US Air Force Space Command is establishing its priorities ahead of the pending sequestration that will cut $580 million from its budget - including shutting down surveillance sites and re-examining future satellite constellations.
Two of the six receiver sites that comprise the 'space fence' - which maintains surveillance of space objects over the United States - have been put into "cold storage," says Gen William Sheldon, commander of US Air Force Space Command. The deactivation leaves a gap in coverage over the eastern US seaboard.
In addition, a separate surveillance radar in North Dakota is now operated only eight hours per day. Another radar on Shemya Island, Alaska, was set to follow suit, but has been left at full power due to political tensions with North Korea, which has repeatedly threatened to fire missiles at the US.
The $5 million annually it takes to operate the radar at full power must be diverted from other programmes, says Shelton.
"It's going to be a very difficult time over the next few years here as we reduce budgets," Shelton said, speaking to reporters at the National Space Symposium in Colorado Springs, Colorado.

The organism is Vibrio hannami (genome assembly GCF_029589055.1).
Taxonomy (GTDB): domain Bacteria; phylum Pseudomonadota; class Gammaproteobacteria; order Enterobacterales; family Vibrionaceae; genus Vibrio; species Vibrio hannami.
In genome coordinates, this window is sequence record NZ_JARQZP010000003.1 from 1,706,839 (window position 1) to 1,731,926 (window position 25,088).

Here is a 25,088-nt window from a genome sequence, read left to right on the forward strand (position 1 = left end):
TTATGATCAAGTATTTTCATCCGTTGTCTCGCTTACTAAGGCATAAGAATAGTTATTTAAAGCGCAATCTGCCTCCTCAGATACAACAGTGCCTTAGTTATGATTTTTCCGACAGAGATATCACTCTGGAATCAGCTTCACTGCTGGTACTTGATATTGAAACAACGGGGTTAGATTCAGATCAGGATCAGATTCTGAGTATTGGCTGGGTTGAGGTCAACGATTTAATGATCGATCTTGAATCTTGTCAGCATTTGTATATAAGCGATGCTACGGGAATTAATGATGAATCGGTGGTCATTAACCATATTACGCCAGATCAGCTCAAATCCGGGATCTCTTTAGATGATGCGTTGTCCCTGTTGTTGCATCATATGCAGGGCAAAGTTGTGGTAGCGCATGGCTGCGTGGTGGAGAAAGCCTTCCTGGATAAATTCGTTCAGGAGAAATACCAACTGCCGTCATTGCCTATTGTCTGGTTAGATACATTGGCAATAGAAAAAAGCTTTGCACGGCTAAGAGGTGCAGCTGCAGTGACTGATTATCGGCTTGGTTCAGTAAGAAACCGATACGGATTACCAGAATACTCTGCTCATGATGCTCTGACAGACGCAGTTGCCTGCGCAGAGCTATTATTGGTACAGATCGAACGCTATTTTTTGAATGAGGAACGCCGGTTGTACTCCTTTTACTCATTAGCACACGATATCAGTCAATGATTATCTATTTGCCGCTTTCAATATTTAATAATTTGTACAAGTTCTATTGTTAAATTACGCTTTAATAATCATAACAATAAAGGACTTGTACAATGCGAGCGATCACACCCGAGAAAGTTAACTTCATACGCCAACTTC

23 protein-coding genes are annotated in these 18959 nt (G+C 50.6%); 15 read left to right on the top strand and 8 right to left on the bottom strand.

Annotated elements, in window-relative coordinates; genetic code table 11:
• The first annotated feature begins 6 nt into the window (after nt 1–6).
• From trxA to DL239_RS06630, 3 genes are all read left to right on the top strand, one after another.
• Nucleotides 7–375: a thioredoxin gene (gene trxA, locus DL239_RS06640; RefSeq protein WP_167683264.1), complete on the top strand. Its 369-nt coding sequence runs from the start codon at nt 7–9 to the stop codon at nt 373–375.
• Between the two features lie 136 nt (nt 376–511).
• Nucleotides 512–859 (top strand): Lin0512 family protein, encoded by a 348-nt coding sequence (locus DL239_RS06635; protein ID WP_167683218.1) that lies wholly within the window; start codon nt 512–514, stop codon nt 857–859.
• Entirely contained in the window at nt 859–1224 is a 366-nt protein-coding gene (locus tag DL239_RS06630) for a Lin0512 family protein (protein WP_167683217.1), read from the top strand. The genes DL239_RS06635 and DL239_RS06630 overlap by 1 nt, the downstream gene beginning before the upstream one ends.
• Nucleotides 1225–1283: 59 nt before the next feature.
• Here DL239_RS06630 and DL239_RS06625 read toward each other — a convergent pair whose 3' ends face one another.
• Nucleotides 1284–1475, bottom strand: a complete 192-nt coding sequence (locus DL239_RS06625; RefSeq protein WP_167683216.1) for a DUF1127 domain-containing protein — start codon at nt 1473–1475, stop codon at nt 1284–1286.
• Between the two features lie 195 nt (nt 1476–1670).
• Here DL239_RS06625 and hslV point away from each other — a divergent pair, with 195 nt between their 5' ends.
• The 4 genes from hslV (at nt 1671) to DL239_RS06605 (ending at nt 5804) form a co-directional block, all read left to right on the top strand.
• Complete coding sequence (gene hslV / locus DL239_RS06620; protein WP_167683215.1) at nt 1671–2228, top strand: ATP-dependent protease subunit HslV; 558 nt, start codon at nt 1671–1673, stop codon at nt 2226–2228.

"We clearly have changing environmental conditions. We've got counter-space weaponry, we've got those budget constraints - we've got some very tough choices ahead. Status quo is an option, but I don't think it's a very good one," he said.
Though the immediate budget cuts affect the agency, the overall financial concern is forcing it to re-examine its priorities, including what satellite constellations will launch.
Sheldon cites missile warning, communications and navigation satellites as must-haves, and says they are essentially planned through 2020. Their replacements will likely be different than currently envisioned - probably involving more numerous but smaller and less capable satellites.
There is "nothing wrong with the capability, [they are] just not resilient, and very expensive," says Shelton.
The National Space Symposium runs from 8-11 April.